Current EU policy gives serious consideration to literary translation. Each year, publishing grants of some €2 million are awarded to concrete translation projects. In an ideal market system, in which commissioned work was remunerated according to the creators’ level of education, the quality of their work and the amount of time invested, this kind of economic subsidy for publishers would of course be profitable to the whole sector, translators included.
But the fact is, the market model does not work. Literary translators have a particularly weak market position, if any at all. This is due mainly to the invisibility which is almost inherent in the act of translation: in a translated work, it is hard to identify the translator’s personal artistic contribution, and, as long as the public remains unaware of that contribution, translators have no symbolic capital with which to enter the market as ‘cultural entrepreneurs’. This problem is aggravated by the age-old tradition of literary translation as a hobby for cultured people with time on their hands: there is no quality control, and remuneration was never a major consideration until quite recently (1970s), when the booming book market created a need for professional literary translators. And so, although under the terms of copyright law translators are considered as creators of original works of literature and, as such, enjoy the same status as authors, in the everyday practice of publishing they are still regarded as more or less interchangeable. Translators are important transmitters of culture, but the nature of their work means that the market treats them as mere drudges; they are the last item in the budget.
This is confirmed by CEATL’s recent survey of literary translators’ working conditions in 23 European countries: in 20 out of these 23 countries, literary translators’ average purchasing power is less than 60% of the per capita purchasing power standard (PPS), and in 14 countries it is not even 50% of PPS. The difference between the income of translators and that of other artists is that literary translators normally work on commission: they are paid to do a creative job, but their fee does not even come close to that of a plumber or a carpenter. In some countries a royalty system exists in addition to the basic fees, but percentages are so low that earnings from royalties are generally negligible.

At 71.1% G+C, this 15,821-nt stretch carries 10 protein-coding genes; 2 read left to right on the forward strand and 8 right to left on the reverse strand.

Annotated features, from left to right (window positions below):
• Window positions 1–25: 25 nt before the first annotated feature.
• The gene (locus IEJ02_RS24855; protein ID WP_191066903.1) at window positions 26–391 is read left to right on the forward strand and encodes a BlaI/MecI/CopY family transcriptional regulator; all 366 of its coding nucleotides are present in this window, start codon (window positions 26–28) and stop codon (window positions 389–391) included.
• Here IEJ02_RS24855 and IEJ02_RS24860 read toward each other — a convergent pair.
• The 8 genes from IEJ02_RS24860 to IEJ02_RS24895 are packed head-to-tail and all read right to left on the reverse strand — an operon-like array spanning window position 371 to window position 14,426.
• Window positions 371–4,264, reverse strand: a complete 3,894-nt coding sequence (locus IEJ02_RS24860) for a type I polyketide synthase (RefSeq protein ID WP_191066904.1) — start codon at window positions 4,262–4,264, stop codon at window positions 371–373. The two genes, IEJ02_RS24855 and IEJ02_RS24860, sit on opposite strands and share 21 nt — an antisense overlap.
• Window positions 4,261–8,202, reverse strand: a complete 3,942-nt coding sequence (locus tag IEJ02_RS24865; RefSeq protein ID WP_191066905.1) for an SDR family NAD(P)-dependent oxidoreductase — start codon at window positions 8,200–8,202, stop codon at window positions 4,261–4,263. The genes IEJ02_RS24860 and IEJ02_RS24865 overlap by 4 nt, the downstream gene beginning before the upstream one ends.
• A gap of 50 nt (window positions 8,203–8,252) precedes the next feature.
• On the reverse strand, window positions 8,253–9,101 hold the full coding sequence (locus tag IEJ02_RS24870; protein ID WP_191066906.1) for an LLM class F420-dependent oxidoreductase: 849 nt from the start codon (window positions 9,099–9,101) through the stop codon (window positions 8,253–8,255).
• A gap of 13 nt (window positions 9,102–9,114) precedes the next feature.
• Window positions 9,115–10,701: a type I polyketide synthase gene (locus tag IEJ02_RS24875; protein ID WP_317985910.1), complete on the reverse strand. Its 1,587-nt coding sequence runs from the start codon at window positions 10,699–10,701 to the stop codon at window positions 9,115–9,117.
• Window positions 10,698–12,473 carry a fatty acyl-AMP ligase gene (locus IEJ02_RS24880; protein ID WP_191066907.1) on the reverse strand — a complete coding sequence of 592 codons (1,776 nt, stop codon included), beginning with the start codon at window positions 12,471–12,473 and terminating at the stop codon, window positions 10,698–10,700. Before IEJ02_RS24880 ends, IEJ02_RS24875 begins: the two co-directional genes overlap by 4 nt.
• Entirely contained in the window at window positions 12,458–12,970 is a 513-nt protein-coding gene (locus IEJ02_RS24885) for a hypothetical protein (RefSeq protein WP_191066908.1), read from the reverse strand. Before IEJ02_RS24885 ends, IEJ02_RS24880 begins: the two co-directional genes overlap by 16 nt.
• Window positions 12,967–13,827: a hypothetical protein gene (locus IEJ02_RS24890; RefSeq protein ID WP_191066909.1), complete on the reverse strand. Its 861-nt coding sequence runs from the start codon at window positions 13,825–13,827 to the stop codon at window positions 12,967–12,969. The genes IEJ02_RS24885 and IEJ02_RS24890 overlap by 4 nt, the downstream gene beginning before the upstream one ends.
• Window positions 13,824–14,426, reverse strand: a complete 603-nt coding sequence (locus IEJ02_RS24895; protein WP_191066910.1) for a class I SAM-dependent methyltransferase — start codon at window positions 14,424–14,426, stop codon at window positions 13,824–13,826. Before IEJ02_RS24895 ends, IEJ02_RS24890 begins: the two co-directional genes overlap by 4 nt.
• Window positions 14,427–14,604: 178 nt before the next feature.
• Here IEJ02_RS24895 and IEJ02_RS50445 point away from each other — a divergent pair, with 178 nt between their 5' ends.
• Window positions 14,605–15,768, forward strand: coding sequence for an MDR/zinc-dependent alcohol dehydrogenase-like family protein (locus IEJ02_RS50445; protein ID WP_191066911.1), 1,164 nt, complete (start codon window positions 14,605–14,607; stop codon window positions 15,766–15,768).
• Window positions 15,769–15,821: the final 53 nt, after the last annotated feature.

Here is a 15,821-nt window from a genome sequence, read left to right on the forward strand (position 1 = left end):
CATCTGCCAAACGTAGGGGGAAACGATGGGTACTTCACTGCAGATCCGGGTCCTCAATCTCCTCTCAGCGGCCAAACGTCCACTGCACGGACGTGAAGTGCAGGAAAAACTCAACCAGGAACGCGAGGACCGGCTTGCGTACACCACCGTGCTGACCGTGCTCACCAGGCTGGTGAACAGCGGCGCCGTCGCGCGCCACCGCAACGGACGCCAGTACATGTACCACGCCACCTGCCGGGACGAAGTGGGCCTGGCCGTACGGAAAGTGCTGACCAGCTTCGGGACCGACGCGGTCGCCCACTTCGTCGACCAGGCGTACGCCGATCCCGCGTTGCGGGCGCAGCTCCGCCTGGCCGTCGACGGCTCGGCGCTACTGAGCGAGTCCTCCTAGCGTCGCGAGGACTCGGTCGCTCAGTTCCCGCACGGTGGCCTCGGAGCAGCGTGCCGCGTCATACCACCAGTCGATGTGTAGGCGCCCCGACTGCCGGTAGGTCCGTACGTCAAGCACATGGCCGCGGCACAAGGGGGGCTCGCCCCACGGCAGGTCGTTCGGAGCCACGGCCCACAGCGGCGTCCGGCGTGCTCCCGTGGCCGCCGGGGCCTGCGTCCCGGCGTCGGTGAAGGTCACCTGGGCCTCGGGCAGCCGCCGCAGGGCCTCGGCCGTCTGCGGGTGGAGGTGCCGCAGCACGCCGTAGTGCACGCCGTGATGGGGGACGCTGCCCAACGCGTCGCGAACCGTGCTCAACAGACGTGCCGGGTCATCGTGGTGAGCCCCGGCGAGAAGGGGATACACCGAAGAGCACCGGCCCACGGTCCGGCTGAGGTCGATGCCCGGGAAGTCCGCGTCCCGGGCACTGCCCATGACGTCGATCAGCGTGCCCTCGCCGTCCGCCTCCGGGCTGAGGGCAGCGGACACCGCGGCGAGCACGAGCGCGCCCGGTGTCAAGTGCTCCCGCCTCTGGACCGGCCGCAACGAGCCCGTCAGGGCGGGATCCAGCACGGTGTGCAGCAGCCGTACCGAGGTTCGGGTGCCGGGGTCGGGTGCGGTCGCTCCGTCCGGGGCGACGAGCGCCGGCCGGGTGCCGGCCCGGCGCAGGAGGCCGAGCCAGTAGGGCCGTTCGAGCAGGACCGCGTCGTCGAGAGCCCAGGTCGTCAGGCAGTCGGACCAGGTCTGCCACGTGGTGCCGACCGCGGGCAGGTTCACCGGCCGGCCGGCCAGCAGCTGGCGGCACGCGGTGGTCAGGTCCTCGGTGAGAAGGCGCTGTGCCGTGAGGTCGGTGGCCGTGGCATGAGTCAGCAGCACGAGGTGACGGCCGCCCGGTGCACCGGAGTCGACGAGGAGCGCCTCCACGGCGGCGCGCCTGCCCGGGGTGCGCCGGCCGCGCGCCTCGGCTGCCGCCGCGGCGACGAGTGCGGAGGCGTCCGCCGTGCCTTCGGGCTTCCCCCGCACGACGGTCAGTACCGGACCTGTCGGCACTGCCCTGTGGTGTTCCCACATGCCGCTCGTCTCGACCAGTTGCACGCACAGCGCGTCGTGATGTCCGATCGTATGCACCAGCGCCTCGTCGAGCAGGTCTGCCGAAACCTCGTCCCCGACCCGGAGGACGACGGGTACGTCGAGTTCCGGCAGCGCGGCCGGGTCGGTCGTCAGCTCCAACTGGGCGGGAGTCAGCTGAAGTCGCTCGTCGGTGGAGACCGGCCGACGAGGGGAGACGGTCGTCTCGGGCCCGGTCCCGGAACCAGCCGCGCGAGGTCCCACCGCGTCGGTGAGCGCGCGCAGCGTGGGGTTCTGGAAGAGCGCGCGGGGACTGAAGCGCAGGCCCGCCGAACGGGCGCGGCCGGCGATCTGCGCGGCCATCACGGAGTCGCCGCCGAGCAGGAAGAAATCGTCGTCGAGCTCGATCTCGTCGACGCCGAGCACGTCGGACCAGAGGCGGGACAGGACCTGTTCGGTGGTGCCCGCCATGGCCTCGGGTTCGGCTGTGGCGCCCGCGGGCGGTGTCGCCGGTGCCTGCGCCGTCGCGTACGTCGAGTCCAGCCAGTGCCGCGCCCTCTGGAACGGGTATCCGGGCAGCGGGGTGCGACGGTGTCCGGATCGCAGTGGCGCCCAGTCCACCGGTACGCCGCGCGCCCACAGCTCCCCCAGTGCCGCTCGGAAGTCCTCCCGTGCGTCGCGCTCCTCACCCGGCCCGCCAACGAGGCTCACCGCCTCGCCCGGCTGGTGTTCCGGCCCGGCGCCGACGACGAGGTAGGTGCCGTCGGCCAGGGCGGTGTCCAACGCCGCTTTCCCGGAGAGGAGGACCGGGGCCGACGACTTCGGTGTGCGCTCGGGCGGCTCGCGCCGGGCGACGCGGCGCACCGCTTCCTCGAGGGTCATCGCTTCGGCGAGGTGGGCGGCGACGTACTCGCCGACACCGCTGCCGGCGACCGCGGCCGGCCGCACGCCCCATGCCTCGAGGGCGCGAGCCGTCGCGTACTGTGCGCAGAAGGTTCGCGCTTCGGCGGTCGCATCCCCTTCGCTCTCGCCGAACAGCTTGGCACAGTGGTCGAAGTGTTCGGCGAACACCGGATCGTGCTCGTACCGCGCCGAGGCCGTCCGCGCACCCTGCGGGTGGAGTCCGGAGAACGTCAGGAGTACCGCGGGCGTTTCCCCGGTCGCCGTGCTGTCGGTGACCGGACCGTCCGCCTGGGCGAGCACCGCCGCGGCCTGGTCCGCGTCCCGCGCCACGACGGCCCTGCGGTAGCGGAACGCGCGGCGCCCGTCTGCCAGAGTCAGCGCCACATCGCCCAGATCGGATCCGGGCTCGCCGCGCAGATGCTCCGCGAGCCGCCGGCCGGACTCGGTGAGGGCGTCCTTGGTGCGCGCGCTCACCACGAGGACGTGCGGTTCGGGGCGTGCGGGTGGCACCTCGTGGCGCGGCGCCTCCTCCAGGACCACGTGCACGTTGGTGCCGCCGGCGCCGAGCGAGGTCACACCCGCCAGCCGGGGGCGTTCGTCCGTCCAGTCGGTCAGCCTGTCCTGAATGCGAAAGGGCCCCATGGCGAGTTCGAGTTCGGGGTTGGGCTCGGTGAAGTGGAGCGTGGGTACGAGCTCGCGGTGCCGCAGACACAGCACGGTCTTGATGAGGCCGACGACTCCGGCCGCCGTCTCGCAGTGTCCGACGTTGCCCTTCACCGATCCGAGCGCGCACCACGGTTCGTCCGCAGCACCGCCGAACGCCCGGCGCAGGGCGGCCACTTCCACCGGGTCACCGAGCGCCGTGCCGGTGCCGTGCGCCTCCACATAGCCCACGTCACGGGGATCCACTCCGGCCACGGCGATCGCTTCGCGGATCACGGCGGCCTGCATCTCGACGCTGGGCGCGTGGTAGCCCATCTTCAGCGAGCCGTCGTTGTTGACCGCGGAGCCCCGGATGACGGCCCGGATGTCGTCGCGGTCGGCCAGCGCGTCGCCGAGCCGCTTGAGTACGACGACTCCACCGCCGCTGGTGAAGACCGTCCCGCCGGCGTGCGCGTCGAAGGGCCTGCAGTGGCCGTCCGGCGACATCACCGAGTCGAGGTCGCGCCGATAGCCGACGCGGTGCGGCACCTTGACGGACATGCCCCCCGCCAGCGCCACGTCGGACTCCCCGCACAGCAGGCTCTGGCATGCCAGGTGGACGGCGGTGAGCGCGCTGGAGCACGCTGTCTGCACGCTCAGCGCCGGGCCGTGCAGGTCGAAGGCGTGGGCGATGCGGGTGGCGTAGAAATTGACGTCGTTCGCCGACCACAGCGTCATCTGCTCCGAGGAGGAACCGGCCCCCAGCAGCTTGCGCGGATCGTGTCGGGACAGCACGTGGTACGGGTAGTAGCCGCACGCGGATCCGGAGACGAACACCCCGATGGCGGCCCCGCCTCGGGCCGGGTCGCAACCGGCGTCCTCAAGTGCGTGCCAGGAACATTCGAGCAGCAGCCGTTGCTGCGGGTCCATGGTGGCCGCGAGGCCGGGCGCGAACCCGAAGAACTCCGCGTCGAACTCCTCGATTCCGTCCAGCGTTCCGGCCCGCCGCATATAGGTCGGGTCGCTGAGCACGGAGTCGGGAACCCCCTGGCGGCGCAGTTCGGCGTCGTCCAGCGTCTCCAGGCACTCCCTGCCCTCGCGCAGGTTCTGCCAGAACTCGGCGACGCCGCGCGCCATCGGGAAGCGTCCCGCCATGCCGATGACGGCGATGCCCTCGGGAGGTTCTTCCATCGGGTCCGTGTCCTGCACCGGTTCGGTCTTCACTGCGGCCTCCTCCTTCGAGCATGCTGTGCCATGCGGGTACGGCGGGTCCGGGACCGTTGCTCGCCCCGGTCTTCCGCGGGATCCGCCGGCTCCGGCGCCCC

The impact of poor working conditions and remuneration on translation quality is of course huge. Literary translators have to work under enormous pressure of time in order to make a living. Not surprisingly, CEATL’s survey shows that translators’ average annual output is much higher in countries where the fees are lower and where there is no system of grants to literary translators; in the country with the highest grant budget, The Netherlands, translators’ average annual output is the lowest of all European countries. Something is definitely rotten in the state of Literary Translation, but until quite recently the European Commission did not really seem to be aware of the problem. Indeed, the ‘fixed rates’ for translation grants to publishers, established in 2008 by the Executive Agency for Culture, Education and Audiovisual (http://eacea NULL.ec NULL.europa NULL.eu/) (EACEA), show a complete ignorance of the situation on the ground.
If Europe wants to promote the concepts of cultural diversity and cultural exchange as the core of European citizenship, measures need to be put in place to guarantee the quality of this exchange. Literary translation is not just any art form, it is the art form that embodies and facilitates European cultural unity: it is our cultural infrastructure. Therefore, literature should not be forced to compete with other cultural projects in a non-sectoral Culture Programme, as is the case in the current Culture 2007-2013 programme, but should have its own earmarked budget, as it did in the Ariane programme and under Culture 2000-2006. Policy should be focused on raising the visibility of literary translators, strengthening their social and economic position, stimulating their mobility (which is essential to their work), and enabling them to improve their skills, increase their knowledge and stay in touch with the living culture of which they are the ambassadors.
Special attention should be paid to the translation centre system, which is a relatively low-cost but highly effective way of achieving some of the above goals. Many European countries now have one or two such centres, a number of which are grouped in the RECIT network (http://www NULL.recit-trad NULL.eu/). During their stay, translators can work on their translations (sometimes in consultation with ‘their’ authors), do research in libraries, exchange knowledge and experience with colleagues from other countries, and immerse themselves in the language and culture from which they translate. Between 2000 and 2006, the RECIT-affiliated translation centres applied annually to the European Commission for one-year grants, which they were almost always awarded (from the earmarked literature budget, representing 9% of the total European culture budget). Ironically, in spite of the Commission’s increased awareness of matters concerning cultural diversity and intercultural exchange, the translators’ centres have much more difficulty obtaining funds under the current Culture Programme, where they have to compete for subsidies with other art forms – which is a problem because they are not projects, and thus are not fashionable or ‘sexy’: they need structural funding to be able to continue their work on a regular basis.
In short, a European Union in which translation plays such a fundamental role, both culturally and financially, should be more willing and better placed than any other institution to provide ongoing support for literary translation. CEATL, as the main interlocutor in the field, will continue to work with the European authorities to achieve this.